The Honey Thief
About the book:
Elizabeth Graver’s first novel, Unravelling, was hailed on publication as "exceptional" (The New York Times Book Review), "a pleasure" (The New Yorker), and "exquisitely poignant and sensual" (The Boston Globe). Now, in her second novel, she proves herself to be a major voice in American fiction.
The summer that eleven-year-old Eva is caught shoplifting (for the fourth time), her mother, Miriam, decides the only solution is to move out of the city to a quiet town in upstate New York. There, she hopes, they can have the normal life she longs for. But Miriam is bound by a past she is trying to forget, and tensions escalate. It is only when Eva meets a reclusive beekeeper that she-and her mother-can find their way back to each other, and can begin life with renewed promise. A haunting novel of memory and desire, The Honey Thief reveals the healing power of friendship and the ineradicable bonds of mother and child.
Q. From the first chapter on, Eva’s desire to steal forms a central strand in the novel. Why do you think she has this impulse? How is it related to the events of her early childhood? To her present circumstances? What is it allowing her to work out or stave off? What do you make of the fact that Miriam also stole when she was younger, as we see in her memory of her trip to Mexico (page 23)?
Q. The Honey Thief takes place both in Manhattan and in a rural town in upstate New York. How is this dual setting important? At one point, as Miriam considers moving to the country, she remembers Francis scoffing at what he called "the Geographic Cure" (page 22). Was Francis correct in thinking that changing location is no solution to life”s troubles? What effects does the move eventually have on Miriam’s and Eva’s relationship? On their individual development?
Q. What is Burl’s role in the book? What does beekeeping mean to him? To Eva? To their growing friendship? What compels Eva to open up the hive toward the end of the book? The world of the bees and the social world of people in the novel intersect in many ways. How would you describe those connections?
Q. "She asked her mother questions," we read of Eva, "and her mother answered, and the answers both soothed and itched, so Eva asked again and yet again" (page 200). Why is Eva so interested in hearing stories about the past? What happens to those stories (for example, the one about how Miriam and Francis met, in Chapter Five) as they are told or remembered over time? What is the function of stories or memories about the past for the different characters in the book?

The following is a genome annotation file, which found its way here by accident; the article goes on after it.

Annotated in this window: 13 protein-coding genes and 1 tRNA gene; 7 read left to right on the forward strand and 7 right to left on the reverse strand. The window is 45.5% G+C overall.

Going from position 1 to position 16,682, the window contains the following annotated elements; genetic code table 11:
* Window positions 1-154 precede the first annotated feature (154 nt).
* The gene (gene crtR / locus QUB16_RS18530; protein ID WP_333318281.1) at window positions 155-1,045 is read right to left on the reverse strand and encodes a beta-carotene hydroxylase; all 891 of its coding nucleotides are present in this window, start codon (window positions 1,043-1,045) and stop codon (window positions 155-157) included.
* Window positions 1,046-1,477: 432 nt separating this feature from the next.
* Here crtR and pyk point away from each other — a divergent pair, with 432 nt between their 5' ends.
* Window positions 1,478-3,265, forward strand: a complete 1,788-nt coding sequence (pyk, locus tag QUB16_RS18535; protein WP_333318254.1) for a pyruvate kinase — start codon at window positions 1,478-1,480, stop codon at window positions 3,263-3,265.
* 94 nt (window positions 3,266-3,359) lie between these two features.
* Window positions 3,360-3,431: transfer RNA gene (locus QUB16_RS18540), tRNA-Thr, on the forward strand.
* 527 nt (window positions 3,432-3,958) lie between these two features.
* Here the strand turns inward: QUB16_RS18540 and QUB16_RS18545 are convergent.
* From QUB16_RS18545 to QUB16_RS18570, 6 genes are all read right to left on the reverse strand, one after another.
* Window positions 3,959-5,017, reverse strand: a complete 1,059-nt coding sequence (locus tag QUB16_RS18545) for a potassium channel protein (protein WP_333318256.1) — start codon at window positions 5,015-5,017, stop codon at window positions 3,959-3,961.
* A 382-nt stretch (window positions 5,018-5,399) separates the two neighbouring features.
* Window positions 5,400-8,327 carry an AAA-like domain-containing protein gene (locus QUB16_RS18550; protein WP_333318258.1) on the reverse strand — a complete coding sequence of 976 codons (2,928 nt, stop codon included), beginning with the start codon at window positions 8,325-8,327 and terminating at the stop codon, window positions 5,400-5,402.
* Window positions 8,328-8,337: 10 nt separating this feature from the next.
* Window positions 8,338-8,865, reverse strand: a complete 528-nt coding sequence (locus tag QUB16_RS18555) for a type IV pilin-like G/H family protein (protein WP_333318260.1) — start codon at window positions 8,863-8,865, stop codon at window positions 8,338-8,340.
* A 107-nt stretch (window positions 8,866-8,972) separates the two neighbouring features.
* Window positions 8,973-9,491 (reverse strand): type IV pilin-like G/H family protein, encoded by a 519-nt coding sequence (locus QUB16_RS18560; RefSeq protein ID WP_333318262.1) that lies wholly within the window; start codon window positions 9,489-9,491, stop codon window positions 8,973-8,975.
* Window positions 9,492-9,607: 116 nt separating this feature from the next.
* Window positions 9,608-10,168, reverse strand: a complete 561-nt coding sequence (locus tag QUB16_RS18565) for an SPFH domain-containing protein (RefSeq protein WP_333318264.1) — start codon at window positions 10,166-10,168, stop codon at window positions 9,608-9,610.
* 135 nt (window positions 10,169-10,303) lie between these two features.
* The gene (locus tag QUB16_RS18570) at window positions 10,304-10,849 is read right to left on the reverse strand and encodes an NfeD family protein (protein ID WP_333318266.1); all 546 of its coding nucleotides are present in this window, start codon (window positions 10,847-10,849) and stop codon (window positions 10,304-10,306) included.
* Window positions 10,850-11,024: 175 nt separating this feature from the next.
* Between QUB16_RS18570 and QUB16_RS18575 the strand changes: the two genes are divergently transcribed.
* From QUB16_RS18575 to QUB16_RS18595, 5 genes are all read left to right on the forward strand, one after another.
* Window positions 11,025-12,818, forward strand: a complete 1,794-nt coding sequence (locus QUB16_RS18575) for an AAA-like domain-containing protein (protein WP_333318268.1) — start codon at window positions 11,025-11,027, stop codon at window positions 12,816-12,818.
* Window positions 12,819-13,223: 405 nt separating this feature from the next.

Q. There are many instances, in The Honey Thief, of people lying, skirting around the truth, or omitting key details. Eva neglects to tell her mother about Burl; Burl covers up for Eva when Miriam asks him if she ever stole honey; Francis withholds information from Miriam about his illness. Most important, Miriam misrepresents the past to Eva. How do you understand the motivations behind these various dodgings of the truth? Should Miriam have been more straightforward with her daughter? What made her behave the way she did? What are the obligations, in a family or friendship, to reveal or withhold the truth?
Q. Author Elizabeth Berg wrote that "in The Honey Thief, Elizabeth Graver captures the mixed pain and pleasure in the mother/daughter relationship [and] illuminates the sharp-edged longings of adolescence." A number of recent novels explore relations between mothers and daughters, among them, Jamaica Kincaid’s Annie John, Elizabeth Strout’s Amy and Isabelle, and Kaye Gibbons’s Sights Unseen. What links do you see between The Honey Thief and these books or other recent novels about mothers and daughters?
Q. Mental illness is a specter throughout the novel, most directly for Francis, but also for Miriam as she watches Eva grow up and worries that the child may have inherited her father’s disorder. How does the novel explore what it’s like to live under such a shadow? How does Francis’s illness bring out or suppress parts of him? Of Miriam and Eva? Why is Miriam so worried that Eva might end up like her father? What is your evaluation of Eva’s mental health?
Q. Why do you think Elizabeth Graver chose to tell this story from three perspectives, instead of, say, sticking to Eva’s perspective? How do the fears, hopes, and longings of Eva, Burl, and Miriam echo with or contradict each other? Why are we never given direct access to Francis’s point of view? The book ends with Burl’s perspective, as he watches Eva and Miriam at the observation hive. What has shifted by the end of The Honey Thief for each of these three people? How have these changes come about?